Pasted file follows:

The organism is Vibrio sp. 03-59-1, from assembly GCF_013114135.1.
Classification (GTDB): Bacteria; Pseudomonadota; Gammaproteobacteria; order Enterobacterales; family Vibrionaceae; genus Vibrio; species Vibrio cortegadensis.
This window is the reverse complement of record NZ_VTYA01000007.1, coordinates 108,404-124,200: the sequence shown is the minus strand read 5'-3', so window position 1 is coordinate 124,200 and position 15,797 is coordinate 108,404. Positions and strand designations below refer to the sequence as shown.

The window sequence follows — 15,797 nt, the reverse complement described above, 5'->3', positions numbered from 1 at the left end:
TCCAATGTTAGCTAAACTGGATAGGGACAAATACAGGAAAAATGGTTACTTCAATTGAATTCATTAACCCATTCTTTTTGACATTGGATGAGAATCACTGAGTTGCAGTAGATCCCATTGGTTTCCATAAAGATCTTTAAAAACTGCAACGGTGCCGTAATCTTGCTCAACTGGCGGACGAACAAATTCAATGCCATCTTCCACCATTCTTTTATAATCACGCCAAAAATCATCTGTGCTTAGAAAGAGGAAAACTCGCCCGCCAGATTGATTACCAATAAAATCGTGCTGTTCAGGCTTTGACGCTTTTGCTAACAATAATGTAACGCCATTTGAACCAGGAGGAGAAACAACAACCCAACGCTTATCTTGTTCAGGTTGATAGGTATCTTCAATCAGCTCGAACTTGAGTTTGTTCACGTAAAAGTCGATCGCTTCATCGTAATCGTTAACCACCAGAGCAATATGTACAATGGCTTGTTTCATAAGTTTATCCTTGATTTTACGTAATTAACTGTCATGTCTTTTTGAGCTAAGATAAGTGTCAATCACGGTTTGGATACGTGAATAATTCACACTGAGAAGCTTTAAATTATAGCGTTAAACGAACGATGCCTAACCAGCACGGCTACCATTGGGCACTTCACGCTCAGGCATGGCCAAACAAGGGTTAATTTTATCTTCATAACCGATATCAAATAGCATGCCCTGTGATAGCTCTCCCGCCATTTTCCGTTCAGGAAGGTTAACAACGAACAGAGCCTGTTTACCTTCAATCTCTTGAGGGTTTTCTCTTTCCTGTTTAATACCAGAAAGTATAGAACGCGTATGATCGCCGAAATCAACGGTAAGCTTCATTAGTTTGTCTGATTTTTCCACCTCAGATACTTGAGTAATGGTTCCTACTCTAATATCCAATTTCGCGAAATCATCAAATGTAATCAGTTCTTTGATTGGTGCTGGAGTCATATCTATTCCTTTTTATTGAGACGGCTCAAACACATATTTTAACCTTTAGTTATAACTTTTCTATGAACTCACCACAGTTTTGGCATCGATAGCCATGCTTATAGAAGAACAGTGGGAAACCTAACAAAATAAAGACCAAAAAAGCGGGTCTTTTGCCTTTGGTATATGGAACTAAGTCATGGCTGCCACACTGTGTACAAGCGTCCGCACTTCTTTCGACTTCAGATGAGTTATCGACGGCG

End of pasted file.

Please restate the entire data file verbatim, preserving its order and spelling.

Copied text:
The organism is Vibrio sp. 03-59-1, from assembly GCF_013114135.1.
Classification (GTDB): Bacteria; Pseudomonadota; Gammaproteobacteria; order Enterobacterales; family Vibrionaceae; genus Vibrio; species Vibrio cortegadensis.
This window is the reverse complement of record NZ_VTYA01000007.1, coordinates 108,404-124,200: the sequence shown is the minus strand read 5'-3', so window position 1 is coordinate 124,200 and position 15,797 is coordinate 108,404. Positions and strand designations below refer to the sequence as shown.

The window sequence follows — 15,797 nt, the reverse complement described above, 5'->3', positions numbered from 1 at the left end:
TCCAATGTTAGCTAAACTGGATAGGGACAAATACAGGAAAAATGGTTACTTCAATTGAATTCATTAACCCATTCTTTTTGACATTGGATGAGAATCACTGAGTTGCAGTAGATCCCATTGGTTTCCATAAAGATCTTTAAAAACTGCAACGGTGCCGTAATCTTGCTCAACTGGCGGACGAACAAATTCAATGCCATCTTCCACCATTCTTTTATAATCACGCCAAAAATCATCTGTGCTTAGAAAGAGGAAAACTCGCCCGCCAGATTGATTACCAATAAAATCGTGCTGTTCAGGCTTTGACGCTTTTGCTAACAATAATGTAACGCCATTTGAACCAGGAGGAGAAACAACAACCCAACGCTTATCTTGTTCAGGTTGATAGGTATCTTCAATCAGCTCGAACTTGAGTTTGTTCACGTAAAAGTCGATCGCTTCATCGTAATCGTTAACCACCAGAGCAATATGTACAATGGCTTGTTTCATAAGTTTATCCTTGATTTTACGTAATTAACTGTCATGTCTTTTTGAGCTAAGATAAGTGTCAATCACGGTTTGGATACGTGAATAATTCACACTGAGAAGCTTTAAATTATAGCGTTAAACGAACGATGCCTAACCAGCACGGCTACCATTGGGCACTTCACGCTCAGGCATGGCCAAACAAGGGTTAATTTTATCTTCATAACCGATATCAAATAGCATGCCCTGTGATAGCTCTCCCGCCATTTTCCGTTCAGGAAGGTTAACAACGAACAGAGCCTGTTTACCTTCAATCTCTTGAGGGTTTTCTCTTTCCTGTTTAATACCAGAAAGTATAGAACGCGTATGATCGCCGAAATCAACGGTAAGCTTCATTAGTTTGTCTGATTTTTCCACCTCAGATACTTGAGTAATGGTTCCTACTCTAATATCCAATTTCGCGAAATCATCAAATGTAATCAGTTCTTTGATTGGTGCTGGAGTCATATCTATTCCTTTTTATTGAGACGGCTCAAACACATATTTTAACCTTTAGTTATAACTTTTCTATGAACTCACCACAGTTTTGGCATCGATAGCCATGCTTATAGAAGAACAGTGGGAAACCTAACAAAATAAAGACCAAAAAAGCGGGTCTTTTGCCTTTGGTATATGGAACTAAGTCATGGCTGCCACACTGTGTACAAGCGTCCGCACTTCTTTCGACTTCAGATGAGTTATCGACGGCG